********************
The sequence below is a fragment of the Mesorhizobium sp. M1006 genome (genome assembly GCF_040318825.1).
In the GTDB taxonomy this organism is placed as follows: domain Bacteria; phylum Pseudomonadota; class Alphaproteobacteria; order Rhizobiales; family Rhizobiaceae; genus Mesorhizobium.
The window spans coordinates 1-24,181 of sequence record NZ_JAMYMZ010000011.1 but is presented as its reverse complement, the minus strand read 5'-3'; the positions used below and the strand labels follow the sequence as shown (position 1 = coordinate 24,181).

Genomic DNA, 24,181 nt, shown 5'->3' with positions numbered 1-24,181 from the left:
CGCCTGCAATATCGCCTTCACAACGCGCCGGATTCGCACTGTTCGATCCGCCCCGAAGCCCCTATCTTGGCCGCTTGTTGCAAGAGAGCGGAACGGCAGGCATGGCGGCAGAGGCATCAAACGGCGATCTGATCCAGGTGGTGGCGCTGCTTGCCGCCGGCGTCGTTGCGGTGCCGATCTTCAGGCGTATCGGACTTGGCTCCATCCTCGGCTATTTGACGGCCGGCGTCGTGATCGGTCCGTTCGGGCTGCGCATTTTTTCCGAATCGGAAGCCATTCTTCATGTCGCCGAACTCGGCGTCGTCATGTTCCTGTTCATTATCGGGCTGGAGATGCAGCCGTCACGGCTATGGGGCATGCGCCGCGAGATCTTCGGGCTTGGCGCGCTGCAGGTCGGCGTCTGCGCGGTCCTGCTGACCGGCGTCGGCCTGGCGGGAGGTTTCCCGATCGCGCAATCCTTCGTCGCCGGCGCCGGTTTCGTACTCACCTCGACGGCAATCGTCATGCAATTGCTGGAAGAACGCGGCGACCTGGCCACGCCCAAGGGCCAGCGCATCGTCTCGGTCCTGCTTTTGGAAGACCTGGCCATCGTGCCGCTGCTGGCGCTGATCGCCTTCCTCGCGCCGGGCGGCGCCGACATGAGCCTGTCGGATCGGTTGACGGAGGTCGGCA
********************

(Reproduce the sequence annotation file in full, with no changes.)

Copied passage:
The sequence below is a fragment of the Mesorhizobium sp. M1006 genome (genome assembly GCF_040318825.1).
In the GTDB taxonomy this organism is placed as follows: domain Bacteria; phylum Pseudomonadota; class Alphaproteobacteria; order Rhizobiales; family Rhizobiaceae; genus Mesorhizobium.
The window spans coordinates 1-24,181 of sequence record NZ_JAMYMZ010000011.1 but is presented as its reverse complement, the minus strand read 5'-3'; the positions used below and the strand labels follow the sequence as shown (position 1 = coordinate 24,181).

Genomic DNA, 24,181 nt, shown 5'->3' with positions numbered 1-24,181 from the left:
CGCCTGCAATATCGCCTTCACAACGCGCCGGATTCGCACTGTTCGATCCGCCCCGAAGCCCCTATCTTGGCCGCTTGTTGCAAGAGAGCGGAACGGCAGGCATGGCGGCAGAGGCATCAAACGGCGATCTGATCCAGGTGGTGGCGCTGCTTGCCGCCGGCGTCGTTGCGGTGCCGATCTTCAGGCGTATCGGACTTGGCTCCATCCTCGGCTATTTGACGGCCGGCGTCGTGATCGGTCCGTTCGGGCTGCGCATTTTTTCCGAATCGGAAGCCATTCTTCATGTCGCCGAACTCGGCGTCGTCATGTTCCTGTTCATTATCGGGCTGGAGATGCAGCCGTCACGGCTATGGGGCATGCGCCGCGAGATCTTCGGGCTTGGCGCGCTGCAGGTCGGCGTCTGCGCGGTCCTGCTGACCGGCGTCGGCCTGGCGGGAGGTTTCCCGATCGCGCAATCCTTCGTCGCCGGCGCCGGTTTCGTACTCACCTCGACGGCAATCGTCATGCAATTGCTGGAAGAACGCGGCGACCTGGCCACGCCCAAGGGCCAGCGCATCGTCTCGGTCCTGCTTTTGGAAGACCTGGCCATCGTGCCGCTGCTGGCGCTGATCGCCTTCCTCGCGCCGGGCGGCGCCGACATGAGCCTGTCGGATCGGTTGACGGAGGTCGGCA